Monday, August 20, 2018

Parenting in the Middle: Not Too Strict, Not Too Lenient

Our society has a tendency to function like a pendulum that swings from one far end to the other. We've seen this happen in schools (we've swing from phonics all the way to whole-reading or we swing from progressive, open-classrooms to "drill and kill."). My work at Montessori For All is about  trying to stop the pendulum in the middle. There are things we need from both sides. 

I've been thinking a lot lately about how the pendulum concept applies to parenting. Past historical periods have seen harsher forms of parenting (like the idea of children being seen but not heard), while now it feels like we are on the way other side of becoming too permissive with our children. 

The framework that has been really helpful to me in thinking about this is Diane Baumrind's theory of the three types of parenting (excerpted below from Wikipedia):
Baumrind believed that parents should be neither punitive nor aloof. Rather, they should develop rules for their children and be affectionate with them, as an authoritative parent. 
Authoritative Parenting 
The parent is demanding and responsive. Authoritative parenting is characterized by a child-centered approach that holds high expectations of maturity. Authoritative parents can understand how their children are feeling and teach them how to regulate their feelings. Even with high expectations of maturity, authoritative parents are usually forgiving of any possible shortcomings. They often help their children to find appropriate outlets to solve problems. Authoritative parents encourage children to be independent but still place limits on their actions. Extensive verbal give-and-take is not refused, and parents try to be warm and nurturing toward the child. Authoritative parents are not usually as controlling as authoritarian parents, allowing the child to explore more freely, thus having them make their own decisions based upon their own reasoning. Often, authoritative parents produce children who are more independent and self-reliant. An authoritative parenting style mainly results when there is high parental responsiveness and high parental demands. 
Authoritative parents will set clear standards for their children, monitor the limits that they set, and also allow children to develop autonomy. They also expect mature, independent, and age-appropriate behavior of children. Punishments for misbehavior are measured and consistent, not arbitrary or violent. Often behaviors are not punished but the natural consequences of the child's actions are explored and discussed--allowing the child to see that the behavior is inappropriate and not to be repeated, rather than not repeated to merely avoid adverse consequences. Authoritative parents set limits and demand maturity. When punishing a child, the parent will explain his or her motive for their punishment. Children are more likely to respond to authoritative parenting punishment because it is reasonable and fair. A child knows why they are being punished because an authoritative parent makes the reasons known. As a result, children of authoritative parents are more likely to be successful, well liked by those around them, generous and capable of self-determination.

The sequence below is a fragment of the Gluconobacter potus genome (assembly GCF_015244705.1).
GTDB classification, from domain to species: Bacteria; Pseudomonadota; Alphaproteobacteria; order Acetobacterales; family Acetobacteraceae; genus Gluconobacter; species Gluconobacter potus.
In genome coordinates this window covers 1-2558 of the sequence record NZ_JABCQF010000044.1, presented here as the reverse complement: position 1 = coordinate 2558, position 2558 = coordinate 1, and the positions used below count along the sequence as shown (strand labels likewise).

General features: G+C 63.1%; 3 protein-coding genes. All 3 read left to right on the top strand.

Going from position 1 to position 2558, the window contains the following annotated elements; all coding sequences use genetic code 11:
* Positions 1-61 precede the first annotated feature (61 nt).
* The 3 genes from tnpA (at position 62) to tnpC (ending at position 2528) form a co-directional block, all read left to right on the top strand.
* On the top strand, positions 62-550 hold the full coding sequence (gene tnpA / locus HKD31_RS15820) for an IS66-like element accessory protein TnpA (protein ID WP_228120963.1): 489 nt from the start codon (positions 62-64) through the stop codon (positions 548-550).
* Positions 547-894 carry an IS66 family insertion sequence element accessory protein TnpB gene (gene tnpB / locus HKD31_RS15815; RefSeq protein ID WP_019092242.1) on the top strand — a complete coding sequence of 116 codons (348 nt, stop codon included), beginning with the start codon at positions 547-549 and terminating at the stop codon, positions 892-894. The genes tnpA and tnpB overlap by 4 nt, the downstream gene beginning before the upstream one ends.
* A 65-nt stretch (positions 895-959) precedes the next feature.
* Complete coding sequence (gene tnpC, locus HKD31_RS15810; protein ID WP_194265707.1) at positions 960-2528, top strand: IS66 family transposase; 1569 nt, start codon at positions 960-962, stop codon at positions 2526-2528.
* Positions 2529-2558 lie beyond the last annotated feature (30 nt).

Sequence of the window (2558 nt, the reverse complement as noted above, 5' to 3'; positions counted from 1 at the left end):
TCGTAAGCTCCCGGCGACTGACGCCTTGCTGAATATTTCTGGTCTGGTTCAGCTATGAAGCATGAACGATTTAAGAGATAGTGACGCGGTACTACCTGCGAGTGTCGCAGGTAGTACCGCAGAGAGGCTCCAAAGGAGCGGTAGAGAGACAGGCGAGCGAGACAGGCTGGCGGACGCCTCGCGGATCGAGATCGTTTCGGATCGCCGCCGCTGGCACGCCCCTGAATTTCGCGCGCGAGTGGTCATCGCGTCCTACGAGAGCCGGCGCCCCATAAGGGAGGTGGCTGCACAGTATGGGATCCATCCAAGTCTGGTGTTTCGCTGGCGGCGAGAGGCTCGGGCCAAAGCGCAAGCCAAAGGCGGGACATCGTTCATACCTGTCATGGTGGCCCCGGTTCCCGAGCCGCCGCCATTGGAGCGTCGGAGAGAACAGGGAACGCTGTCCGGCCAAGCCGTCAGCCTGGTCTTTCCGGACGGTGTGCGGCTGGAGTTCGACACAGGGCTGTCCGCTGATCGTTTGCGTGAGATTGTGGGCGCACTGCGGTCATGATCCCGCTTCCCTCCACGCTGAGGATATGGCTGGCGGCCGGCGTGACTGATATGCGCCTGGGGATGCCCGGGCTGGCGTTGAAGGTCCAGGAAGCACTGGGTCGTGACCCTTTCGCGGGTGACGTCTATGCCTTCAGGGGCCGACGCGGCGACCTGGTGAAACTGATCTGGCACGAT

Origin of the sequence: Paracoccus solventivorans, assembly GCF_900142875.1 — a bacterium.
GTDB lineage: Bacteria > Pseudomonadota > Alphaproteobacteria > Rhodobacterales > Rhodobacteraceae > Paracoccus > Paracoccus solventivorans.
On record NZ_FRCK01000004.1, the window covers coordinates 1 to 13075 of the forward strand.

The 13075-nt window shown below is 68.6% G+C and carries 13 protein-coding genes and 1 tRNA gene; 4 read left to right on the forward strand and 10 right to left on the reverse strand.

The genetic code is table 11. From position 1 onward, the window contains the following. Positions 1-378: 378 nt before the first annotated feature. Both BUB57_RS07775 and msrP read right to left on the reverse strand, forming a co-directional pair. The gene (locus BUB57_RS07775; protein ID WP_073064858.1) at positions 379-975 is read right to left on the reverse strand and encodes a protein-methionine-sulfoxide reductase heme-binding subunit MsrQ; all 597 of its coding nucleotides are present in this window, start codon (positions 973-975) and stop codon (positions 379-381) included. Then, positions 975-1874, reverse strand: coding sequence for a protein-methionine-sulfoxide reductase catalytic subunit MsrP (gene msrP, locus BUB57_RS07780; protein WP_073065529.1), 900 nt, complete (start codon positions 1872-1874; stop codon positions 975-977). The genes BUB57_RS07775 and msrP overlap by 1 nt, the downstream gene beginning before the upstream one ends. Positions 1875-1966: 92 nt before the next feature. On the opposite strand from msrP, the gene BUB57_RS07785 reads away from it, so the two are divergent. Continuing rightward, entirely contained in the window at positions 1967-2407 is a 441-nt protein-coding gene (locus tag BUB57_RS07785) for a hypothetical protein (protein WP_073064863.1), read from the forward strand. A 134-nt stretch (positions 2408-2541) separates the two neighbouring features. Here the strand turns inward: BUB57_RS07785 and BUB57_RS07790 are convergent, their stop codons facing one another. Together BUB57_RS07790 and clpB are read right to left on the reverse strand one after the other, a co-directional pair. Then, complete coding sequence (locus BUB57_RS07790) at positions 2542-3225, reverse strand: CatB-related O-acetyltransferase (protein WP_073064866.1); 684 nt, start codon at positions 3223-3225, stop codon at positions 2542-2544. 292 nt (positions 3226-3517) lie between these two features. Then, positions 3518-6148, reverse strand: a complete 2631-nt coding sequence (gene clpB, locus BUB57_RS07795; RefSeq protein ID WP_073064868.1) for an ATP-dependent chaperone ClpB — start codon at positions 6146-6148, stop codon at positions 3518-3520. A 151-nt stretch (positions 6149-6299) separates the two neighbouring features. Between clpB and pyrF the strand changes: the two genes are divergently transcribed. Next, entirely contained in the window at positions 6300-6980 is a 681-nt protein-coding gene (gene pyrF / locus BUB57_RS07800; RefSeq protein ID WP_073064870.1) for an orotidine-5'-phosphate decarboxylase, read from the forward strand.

Authoritarian Parenting 
The parent is demanding but not responsive.
Authoritarian parenting is a restrictive, punishment-heavy parenting style in which parents make their children follow their directions with little to no explanation or feedback and focus on the child's and family's perception and status. Corporal punishment, such as spanking, and shouting are forms of discipline frequently preferred by authoritarian parents. The goal of this style, at least when well-intentioned, is to teach the child to behave, survive, and thrive as an adult in a harsh and unforgiving society by preparing the child for negative responses such as anger and aggression that the child will face if his/her behavior is inappropriate. In addition, advocates of this style often believe that the shock of aggression from someone from the outside world will be less for a child accustomed to enduring both acute and chronic stress imposed by parents.